Booth particularly welcomes the growing involvement she has with assessment procedures and contact arrangements, both of which have happened since she's been recognised as a key member of the childcare team. "If the child has contact with their birth family and if there are assessments in place to see if the best thing for the child would be to return to their birth family, foster carers are now much more heavily involved in this. I'm not saying it's perfect. Some people still don't treat us as professionals, but I think things have changed an enormous amount and continue to do so."

For Toni Beard, who currently fosters a 13-year-old boy from Essex and two 15-year-old Afghan asylum-seeking boys, fostering does not feel like a career.

"The word 'career' doesn't feel right. For me, it's about opening up my home and making children part of my family," says Beard, who lives in Kent. "I'm not saying that people who do see it as a career don't do that, but it's just a matter of how you see it. It's why we only choose to do long-term fostering, whereby young people live with us a long time. But I do like the way that the support and training available for foster carers is getting better all the time and that we have more say in the child's life."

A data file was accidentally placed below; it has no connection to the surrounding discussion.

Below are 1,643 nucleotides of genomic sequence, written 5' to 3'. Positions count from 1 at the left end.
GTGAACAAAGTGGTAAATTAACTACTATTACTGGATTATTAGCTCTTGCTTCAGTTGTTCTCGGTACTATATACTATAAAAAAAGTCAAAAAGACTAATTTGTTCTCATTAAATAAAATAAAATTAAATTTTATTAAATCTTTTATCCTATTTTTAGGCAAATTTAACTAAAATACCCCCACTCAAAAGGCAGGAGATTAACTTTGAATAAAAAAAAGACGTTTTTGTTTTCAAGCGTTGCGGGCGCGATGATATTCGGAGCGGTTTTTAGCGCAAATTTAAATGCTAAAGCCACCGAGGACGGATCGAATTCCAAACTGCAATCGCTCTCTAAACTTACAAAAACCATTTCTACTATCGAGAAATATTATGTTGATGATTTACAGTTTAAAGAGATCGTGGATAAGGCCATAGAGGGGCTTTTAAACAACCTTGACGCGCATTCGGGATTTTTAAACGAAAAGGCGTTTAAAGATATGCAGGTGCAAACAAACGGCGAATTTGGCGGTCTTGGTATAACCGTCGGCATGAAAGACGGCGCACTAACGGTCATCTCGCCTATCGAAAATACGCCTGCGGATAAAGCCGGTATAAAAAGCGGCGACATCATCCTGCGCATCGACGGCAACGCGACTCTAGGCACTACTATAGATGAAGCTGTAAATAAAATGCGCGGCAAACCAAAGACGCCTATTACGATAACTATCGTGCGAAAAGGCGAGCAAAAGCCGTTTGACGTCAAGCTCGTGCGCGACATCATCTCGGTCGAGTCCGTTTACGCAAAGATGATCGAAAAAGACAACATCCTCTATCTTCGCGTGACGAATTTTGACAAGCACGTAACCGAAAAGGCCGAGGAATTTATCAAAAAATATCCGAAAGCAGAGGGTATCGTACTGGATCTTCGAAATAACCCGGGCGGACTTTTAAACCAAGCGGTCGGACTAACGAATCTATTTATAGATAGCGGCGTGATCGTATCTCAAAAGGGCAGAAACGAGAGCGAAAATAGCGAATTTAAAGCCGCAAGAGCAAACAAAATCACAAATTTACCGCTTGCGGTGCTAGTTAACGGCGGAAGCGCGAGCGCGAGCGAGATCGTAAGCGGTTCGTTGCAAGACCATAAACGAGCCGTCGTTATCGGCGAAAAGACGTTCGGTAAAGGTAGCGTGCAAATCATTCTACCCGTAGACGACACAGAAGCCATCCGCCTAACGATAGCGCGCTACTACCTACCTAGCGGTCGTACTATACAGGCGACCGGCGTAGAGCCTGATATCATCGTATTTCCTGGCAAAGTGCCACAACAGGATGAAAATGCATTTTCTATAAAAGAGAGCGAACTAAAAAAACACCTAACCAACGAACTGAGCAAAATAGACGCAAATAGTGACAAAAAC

David Holmes, chief executive of the British Association for Adoption & Fostering (BAAF), says many foster carers have similar views about the term "professional". "Some view themselves very much as professionals and really want and value that label, but others don't feel it describes what they're doing, which is, ultimately, welcoming a child into their home," he says. "Some people actually feel uncomfortable with the label."

You could argue that fostering can never really be fully compared to other childcare professions, adds Derek Kirton, lecturer in social policy and social work at the University of Kent. "Foster care is unique in the way that it straddles both the domains of work and family. No matter how much the demands on foster carers change, there will never be any equivalent role with which to compare it."

Labels aside, the bottom line that nobody would argue with is that foster care in the 21st century bears absolutely no resemblance to the fostering service that existed 20 years ago.